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Two Treatises of Government by John Locke

Two Treatises of Government (original 1689; edition 1988)

by John Locke, Peter Laslett (Editor)

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1,895105,215 (3.74)15
Title:Two Treatises of Government
Authors:John Locke
Other authors:Peter Laslett (Editor)
Info:Cambridge University Press (1988), Edition: 3 Student, Paperback, 480 pages
Collections:Your library
Tags:Political Theory

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Two Treatises of Government by John Locke (Author) (1689)

  1. 00
    Ramp Hollow: The Ordeal of Appalachia by Steven Stoll (M_Clark)
    M_Clark: Locke's theory of property is based upon the value-add provided to land by the person taking possession. It is therefore interesting to read Stoll's book describe how the land in Appalachia was owned by people that had not even visited it who then threw off the original settlers that had improved the land. One of those absentee landlords was, interestingly enough, George Washington. Of course, all of the European settlers in American used Locke's rational to toss the Indians off of their land since they felt, incorrectly, that the Indians had not done anything to improve the land justifying its takeover by Europeans.… (more)
  2. 00
    Debt: The First 5,000 Years by David Graeber (M_Clark)
    M_Clark: Graeber's book provides a more anthropological based explanation for the development of money, debt, taxation and government. It paints Locke's ideas about the evolution of government as closer to fantasy.

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Showing 1-5 of 9 (next | show all)
This is one of the classic texts of political philosophy and had a great influence on the development of the US political system. I nevertheless found the book disappointing finding that it providing much less than I had expected. In particular, I found Locke's discussion of property to be particularly unconvincing. That said, it is impressive to think that Locke feared imprisonment and even execution as a result of what he wrote.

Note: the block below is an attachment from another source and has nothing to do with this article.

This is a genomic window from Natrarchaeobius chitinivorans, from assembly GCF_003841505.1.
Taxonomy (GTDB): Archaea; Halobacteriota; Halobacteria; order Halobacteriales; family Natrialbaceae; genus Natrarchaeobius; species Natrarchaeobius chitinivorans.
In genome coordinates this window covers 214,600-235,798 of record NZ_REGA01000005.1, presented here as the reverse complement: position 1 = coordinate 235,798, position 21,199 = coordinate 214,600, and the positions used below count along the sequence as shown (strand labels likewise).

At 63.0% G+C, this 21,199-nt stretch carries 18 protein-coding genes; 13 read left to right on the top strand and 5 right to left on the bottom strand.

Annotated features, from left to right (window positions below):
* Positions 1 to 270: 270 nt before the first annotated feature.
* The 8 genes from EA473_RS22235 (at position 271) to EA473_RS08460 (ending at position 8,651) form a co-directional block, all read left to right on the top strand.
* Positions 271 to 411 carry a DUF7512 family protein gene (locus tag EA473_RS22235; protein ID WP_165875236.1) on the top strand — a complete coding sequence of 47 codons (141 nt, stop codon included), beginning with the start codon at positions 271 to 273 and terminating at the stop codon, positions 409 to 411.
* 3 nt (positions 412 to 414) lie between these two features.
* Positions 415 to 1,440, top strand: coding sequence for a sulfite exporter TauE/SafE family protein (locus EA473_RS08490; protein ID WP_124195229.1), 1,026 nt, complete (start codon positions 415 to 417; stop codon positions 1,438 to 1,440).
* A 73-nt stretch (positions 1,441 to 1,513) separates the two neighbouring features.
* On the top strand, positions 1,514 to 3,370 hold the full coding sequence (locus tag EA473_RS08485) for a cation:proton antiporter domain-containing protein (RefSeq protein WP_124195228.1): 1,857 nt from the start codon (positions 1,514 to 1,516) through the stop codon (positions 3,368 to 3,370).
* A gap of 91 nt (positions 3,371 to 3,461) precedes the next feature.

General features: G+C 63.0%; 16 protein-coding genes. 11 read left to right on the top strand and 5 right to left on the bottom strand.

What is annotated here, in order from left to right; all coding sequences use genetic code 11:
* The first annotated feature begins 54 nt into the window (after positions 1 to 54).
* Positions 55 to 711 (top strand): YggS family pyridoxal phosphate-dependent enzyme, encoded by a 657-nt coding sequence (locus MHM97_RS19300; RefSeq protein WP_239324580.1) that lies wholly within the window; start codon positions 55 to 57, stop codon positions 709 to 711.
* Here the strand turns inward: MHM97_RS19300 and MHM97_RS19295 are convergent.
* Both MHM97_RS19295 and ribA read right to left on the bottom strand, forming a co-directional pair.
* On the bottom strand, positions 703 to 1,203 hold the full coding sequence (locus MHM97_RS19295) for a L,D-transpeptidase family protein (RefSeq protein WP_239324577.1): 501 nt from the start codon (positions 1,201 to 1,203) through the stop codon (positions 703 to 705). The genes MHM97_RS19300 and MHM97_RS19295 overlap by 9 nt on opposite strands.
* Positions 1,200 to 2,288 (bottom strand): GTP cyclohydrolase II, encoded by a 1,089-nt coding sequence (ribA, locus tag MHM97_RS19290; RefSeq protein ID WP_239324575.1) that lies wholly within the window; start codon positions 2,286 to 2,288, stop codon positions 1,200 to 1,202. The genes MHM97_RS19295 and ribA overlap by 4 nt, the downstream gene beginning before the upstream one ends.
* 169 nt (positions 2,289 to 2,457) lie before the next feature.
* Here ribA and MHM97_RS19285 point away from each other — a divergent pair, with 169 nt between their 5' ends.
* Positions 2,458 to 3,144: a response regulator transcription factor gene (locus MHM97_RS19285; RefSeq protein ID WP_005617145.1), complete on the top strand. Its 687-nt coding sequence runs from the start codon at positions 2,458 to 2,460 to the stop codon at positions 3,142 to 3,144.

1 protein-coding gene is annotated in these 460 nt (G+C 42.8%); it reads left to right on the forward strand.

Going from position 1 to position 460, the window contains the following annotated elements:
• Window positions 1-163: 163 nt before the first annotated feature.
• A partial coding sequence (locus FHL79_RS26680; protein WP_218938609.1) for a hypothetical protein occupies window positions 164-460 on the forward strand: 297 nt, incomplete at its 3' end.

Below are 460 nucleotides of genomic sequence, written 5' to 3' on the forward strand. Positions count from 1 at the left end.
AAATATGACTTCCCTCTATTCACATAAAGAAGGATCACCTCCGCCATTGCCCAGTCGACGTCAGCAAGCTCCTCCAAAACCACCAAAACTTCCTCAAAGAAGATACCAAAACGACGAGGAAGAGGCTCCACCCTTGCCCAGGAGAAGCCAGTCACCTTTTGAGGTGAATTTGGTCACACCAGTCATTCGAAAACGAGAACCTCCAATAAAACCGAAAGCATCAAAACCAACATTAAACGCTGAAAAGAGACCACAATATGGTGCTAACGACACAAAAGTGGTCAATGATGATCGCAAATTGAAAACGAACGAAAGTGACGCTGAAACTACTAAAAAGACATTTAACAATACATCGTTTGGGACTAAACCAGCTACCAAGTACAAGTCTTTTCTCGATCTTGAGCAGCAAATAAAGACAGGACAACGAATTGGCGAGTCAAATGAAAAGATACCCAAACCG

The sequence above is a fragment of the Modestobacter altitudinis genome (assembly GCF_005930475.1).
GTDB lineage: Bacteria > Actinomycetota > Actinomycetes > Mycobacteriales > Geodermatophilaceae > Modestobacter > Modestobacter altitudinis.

One surprising aspect of the book was learning how big a role that American Indians played in the thinking of those days about the "natural state" of man. Locke's theories on the emergence of society and government are, however, pure fantasies and are not supported by modern anthropological research. it was tempted to imagine how different this book would have been if it had been written based upon real research rather than his armchair philosophizing. Unfortunately, for our thinking about politics, Locke's origin myths seem to persevere.

The first treatise is essentially a refutation of Sir Filmer's biblical justification of the monarchy and offers little to the modern reader. Despite that, I found it entertaining to see how Locke demolished Filmer's argunements and to identify a few places were Locke even turned snarky. The second treatise is, of course, the meat of what made this work so famous. It is therefore more entertaining and a more useful read.

This particular edition is not recommended for the casual reader since it strives to be more of a scholarly edition. One of the disadvantages is having to put up with 17th century spelling of words. The introduction material is also very dry and targeted more to explain textual issues than to explain the ideas in the work. ( )
  M_Clark | Apr 29, 2018 |
  OberlinSWAP | Aug 1, 2015 |
  OberlinSWAP | Aug 1, 2015 |
Despite my ambitious plan to at least skim the First Treatise, I only read Locke's Second Treatise.

I was surprised at how much I liked this book, especially since I started out pretty disgusted by Locke's viewpoint. The two main things that irritated me:

1) His opinion that the primary goal of government is to preserve property. This just felt really materialistic to me. I felt better about this one when I read the parenthetical aside in chapter XV that read, "By property I must be understood here, as in other places to mean that property which men have in their persons as well as goods," which I take to mean the intangible qualities of a person as well as the material things he owns. Seems like such an important definition might have been placed a little earlier in the book, but I wasn't Locke's editor.